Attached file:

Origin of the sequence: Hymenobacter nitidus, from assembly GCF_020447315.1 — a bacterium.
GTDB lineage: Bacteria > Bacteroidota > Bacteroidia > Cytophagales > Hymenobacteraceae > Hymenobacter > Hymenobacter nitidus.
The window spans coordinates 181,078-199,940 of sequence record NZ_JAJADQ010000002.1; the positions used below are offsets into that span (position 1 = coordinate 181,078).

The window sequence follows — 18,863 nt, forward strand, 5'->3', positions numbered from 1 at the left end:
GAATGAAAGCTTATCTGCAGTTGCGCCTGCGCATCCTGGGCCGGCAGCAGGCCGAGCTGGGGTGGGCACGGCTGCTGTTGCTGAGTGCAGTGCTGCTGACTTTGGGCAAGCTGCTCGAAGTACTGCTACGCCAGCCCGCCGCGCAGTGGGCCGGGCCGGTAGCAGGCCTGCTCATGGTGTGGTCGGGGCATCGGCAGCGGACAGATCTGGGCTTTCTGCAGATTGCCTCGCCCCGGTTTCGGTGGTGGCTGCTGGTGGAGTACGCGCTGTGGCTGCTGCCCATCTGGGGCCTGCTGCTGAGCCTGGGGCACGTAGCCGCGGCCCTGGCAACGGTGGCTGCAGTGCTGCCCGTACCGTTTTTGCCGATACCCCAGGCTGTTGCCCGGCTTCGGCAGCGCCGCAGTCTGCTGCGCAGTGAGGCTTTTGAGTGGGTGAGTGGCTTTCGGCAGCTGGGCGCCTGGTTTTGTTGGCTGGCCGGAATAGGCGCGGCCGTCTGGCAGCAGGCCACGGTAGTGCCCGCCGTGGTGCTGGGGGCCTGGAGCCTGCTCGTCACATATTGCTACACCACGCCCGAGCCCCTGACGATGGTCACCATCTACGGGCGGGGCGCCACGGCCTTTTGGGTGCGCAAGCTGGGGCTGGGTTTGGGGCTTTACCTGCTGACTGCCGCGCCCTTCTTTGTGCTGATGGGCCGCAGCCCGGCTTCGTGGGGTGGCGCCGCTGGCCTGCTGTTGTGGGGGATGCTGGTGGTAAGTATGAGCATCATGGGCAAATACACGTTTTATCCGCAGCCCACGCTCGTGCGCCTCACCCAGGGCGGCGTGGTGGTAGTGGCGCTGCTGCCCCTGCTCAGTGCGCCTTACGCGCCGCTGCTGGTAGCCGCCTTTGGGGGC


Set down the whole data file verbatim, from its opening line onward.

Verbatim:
Origin of the sequence: Hymenobacter nitidus, from assembly GCF_020447315.1 — a bacterium.
GTDB lineage: Bacteria > Bacteroidota > Bacteroidia > Cytophagales > Hymenobacteraceae > Hymenobacter > Hymenobacter nitidus.
The window spans coordinates 181,078-199,940 of sequence record NZ_JAJADQ010000002.1; the positions used below are offsets into that span (position 1 = coordinate 181,078).

The window sequence follows — 18,863 nt, forward strand, 5'->3', positions numbered from 1 at the left end:
GAATGAAAGCTTATCTGCAGTTGCGCCTGCGCATCCTGGGCCGGCAGCAGGCCGAGCTGGGGTGGGCACGGCTGCTGTTGCTGAGTGCAGTGCTGCTGACTTTGGGCAAGCTGCTCGAAGTACTGCTACGCCAGCCCGCCGCGCAGTGGGCCGGGCCGGTAGCAGGCCTGCTCATGGTGTGGTCGGGGCATCGGCAGCGGACAGATCTGGGCTTTCTGCAGATTGCCTCGCCCCGGTTTCGGTGGTGGCTGCTGGTGGAGTACGCGCTGTGGCTGCTGCCCATCTGGGGCCTGCTGCTGAGCCTGGGGCACGTAGCCGCGGCCCTGGCAACGGTGGCTGCAGTGCTGCCCGTACCGTTTTTGCCGATACCCCAGGCTGTTGCCCGGCTTCGGCAGCGCCGCAGTCTGCTGCGCAGTGAGGCTTTTGAGTGGGTGAGTGGCTTTCGGCAGCTGGGCGCCTGGTTTTGTTGGCTGGCCGGAATAGGCGCGGCCGTCTGGCAGCAGGCCACGGTAGTGCCCGCCGTGGTGCTGGGGGCCTGGAGCCTGCTCGTCACATATTGCTACACCACGCCCGAGCCCCTGACGATGGTCACCATCTACGGGCGGGGCGCCACGGCCTTTTGGGTGCGCAAGCTGGGGCTGGGTTTGGGGCTTTACCTGCTGACTGCCGCGCCCTTCTTTGTGCTGATGGGCCGCAGCCCGGCTTCGTGGGGTGGCGCCGCTGGCCTGCTGTTGTGGGGGATGCTGGTGGTAAGTATGAGCATCATGGGCAAATACACGTTTTATCCGCAGCCCACGCTCGTGCGCCTCACCCAGGGCGGCGTGGTGGTAGTGGCGCTGCTGCCCCTGCTCAGTGCGCCTTACGCGCCGCTGCTGGTAGCCGCCTTTGGGGGC